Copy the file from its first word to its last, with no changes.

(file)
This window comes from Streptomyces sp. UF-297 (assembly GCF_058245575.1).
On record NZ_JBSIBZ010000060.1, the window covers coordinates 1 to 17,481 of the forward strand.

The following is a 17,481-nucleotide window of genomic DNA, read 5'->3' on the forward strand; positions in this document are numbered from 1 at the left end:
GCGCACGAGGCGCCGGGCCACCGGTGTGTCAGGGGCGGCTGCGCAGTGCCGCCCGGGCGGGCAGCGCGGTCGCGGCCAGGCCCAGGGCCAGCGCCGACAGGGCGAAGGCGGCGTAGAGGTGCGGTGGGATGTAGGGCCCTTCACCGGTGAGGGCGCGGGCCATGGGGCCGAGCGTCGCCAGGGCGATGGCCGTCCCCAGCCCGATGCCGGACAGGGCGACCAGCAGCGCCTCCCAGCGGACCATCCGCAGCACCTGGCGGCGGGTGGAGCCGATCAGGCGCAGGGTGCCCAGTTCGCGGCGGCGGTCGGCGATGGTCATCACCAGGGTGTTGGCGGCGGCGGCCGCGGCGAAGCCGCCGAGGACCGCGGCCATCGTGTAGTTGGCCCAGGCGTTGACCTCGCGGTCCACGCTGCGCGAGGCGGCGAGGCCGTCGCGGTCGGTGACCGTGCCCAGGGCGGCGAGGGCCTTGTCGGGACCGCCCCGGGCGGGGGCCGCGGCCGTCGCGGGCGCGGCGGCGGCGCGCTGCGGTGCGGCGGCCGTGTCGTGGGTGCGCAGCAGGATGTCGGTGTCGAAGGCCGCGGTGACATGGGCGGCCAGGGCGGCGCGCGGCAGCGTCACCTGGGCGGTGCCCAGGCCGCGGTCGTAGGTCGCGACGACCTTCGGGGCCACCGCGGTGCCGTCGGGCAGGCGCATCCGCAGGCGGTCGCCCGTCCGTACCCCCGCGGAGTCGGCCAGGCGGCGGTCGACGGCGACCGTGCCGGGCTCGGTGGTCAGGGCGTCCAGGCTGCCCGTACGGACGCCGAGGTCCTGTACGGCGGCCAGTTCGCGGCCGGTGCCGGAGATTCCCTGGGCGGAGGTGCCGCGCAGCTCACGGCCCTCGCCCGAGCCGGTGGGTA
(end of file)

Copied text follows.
This window comes from Streptomyces sp. UF-297 (assembly GCF_058245575.1).
On record NZ_JBSIBZ010000060.1, the window covers coordinates 1 to 17,481 of the forward strand.

The following is a 17,481-nucleotide window of genomic DNA, read 5'->3' on the forward strand; positions in this document are numbered from 1 at the left end:
GCGCACGAGGCGCCGGGCCACCGGTGTGTCAGGGGCGGCTGCGCAGTGCCGCCCGGGCGGGCAGCGCGGTCGCGGCCAGGCCCAGGGCCAGCGCCGACAGGGCGAAGGCGGCGTAGAGGTGCGGTGGGATGTAGGGCCCTTCACCGGTGAGGGCGCGGGCCATGGGGCCGAGCGTCGCCAGGGCGATGGCCGTCCCCAGCCCGATGCCGGACAGGGCGACCAGCAGCGCCTCCCAGCGGACCATCCGCAGCACCTGGCGGCGGGTGGAGCCGATCAGGCGCAGGGTGCCCAGTTCGCGGCGGCGGTCGGCGATGGTCATCACCAGGGTGTTGGCGGCGGCGGCCGCGGCGAAGCCGCCGAGGACCGCGGCCATCGTGTAGTTGGCCCAGGCGTTGACCTCGCGGTCCACGCTGCGCGAGGCGGCGAGGCCGTCGCGGTCGGTGACCGTGCCCAGGGCGGCGAGGGCCTTGTCGGGACCGCCCCGGGCGGGGGCCGCGGCCGTCGCGGGCGCGGCGGCGGCGCGCTGCGGTGCGGCGGCCGTGTCGTGGGTGCGCAGCAGGATGTCGGTGTCGAAGGCCGCGGTGACATGGGCGGCCAGGGCGGCGCGCGGCAGCGTCACCTGGGCGGTGCCCAGGCCGCGGTCGTAGGTCGCGACGACCTTCGGGGCCACCGCGGTGCCGTCGGGCAGGCGCATCCGCAGGCGGTCGCCCGTCCGTACCCCCGCGGAGTCGGCCAGGCGGCGGTCGACGGCGACCGTGCCGGGCTCGGTGGTCAGGGCGTCCAGGCTGCCCGTACGGACGCCGAGGTCCTGTACGGCGGCCAGTTCGCGGCCGGTGCCGGAGATTCCCTGGGCGGAGGTGCCGCGCAGCTCACGGCCCTCGCCCGAGCCGGTGGGTA